What Can South Korea and the United States Do?

If South Korea and the United States allow Kim to acquire more nuclear weapons, they will eventually make themselves vulnerable to escalated North Korean coercion. However, they have been unsuccessful in getting North Korea to negotiate any limits on its nuclear weapon program. Indeed, Kim “promised to ‘exponentially increase’ nuclear warhead production” in 2023.

Kim is thus giving South Korea and the United States little choice but to consider a coercive campaign of their own to moderate, if not freeze, North Korean nuclear weapon production. They need to let Kim Jong-un know that if he threatens their existence with nuclear weapons, they will threaten his existence with outside information—one of the things he appears to fear most. They need to threaten Kim with exponentially increasing efforts to send outside information into North Korea, including far more extensive broadcasts of K-pop and other sources that Kim hates. They could do so on computer media like USB drives and perhaps even make a soap opera seeking to accurately describe “the life and times of Kim Jong-un.” They could also transmit to the North Korean elites proposed arms control and other agreements, offers of aid if North Korea refrains from provocations, and information on the lethality of South Korean and U.S. weapons. South Korea and the United States need to tell Kim that these activities will only cease when he agrees to freeze his nuclear weapon production and actually does it.

Kim could, of course, escalate, transitioning to limited attacks without full nuclear shadow coverage. South Korea and the United States’ best approach to deterring such escalation is to be thoroughly prepared—like individuals who play chess or Go, planning four or five moves ahead. They could identify targets for military retaliation against North Korean military attacks. Such targets could include the regime leadership, the Supreme Guard Command that protects those leaders, and the Ministry of State Security, all key to Kim maintaining control of North Korea.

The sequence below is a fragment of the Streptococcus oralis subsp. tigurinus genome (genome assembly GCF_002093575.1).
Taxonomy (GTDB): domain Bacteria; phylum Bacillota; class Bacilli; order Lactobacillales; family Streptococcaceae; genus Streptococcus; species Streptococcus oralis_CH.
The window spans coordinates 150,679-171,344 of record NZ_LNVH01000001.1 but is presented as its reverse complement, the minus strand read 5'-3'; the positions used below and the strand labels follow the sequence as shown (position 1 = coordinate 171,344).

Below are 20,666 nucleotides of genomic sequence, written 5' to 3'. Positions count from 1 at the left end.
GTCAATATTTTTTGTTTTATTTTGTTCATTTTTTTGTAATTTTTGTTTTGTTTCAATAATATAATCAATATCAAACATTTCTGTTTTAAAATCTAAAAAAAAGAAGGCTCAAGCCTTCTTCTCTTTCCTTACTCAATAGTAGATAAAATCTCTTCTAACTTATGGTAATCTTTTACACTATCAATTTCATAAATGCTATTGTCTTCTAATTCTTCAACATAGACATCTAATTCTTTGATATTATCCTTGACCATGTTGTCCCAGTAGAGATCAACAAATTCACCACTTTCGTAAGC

And if North Korean attacks include nuclear weapons, the United States needs to clearly understand how it would respond. Ideally, guidelines developed mutually by South Korea and the United States would define such responses, much as the United States did with NATO starting in the 1960s. The United States may need a greater degree of flexible nuclear response than in the recent Nuclear Posture Reviews. 

South Korea and the United States should rein in North Korean nuclear weapon production and prepare to respond to escalated North Korean coercion. While Kim probably won’t resort to a Hamas-style attack, he certainly shares Hamas’ goal of cultivating U.S. reluctance to get involved militarily in the region. By preventing North Korea from enhancing its nuclear shadow, South Korea and the United States will hopefully deter potential North Korean escalation.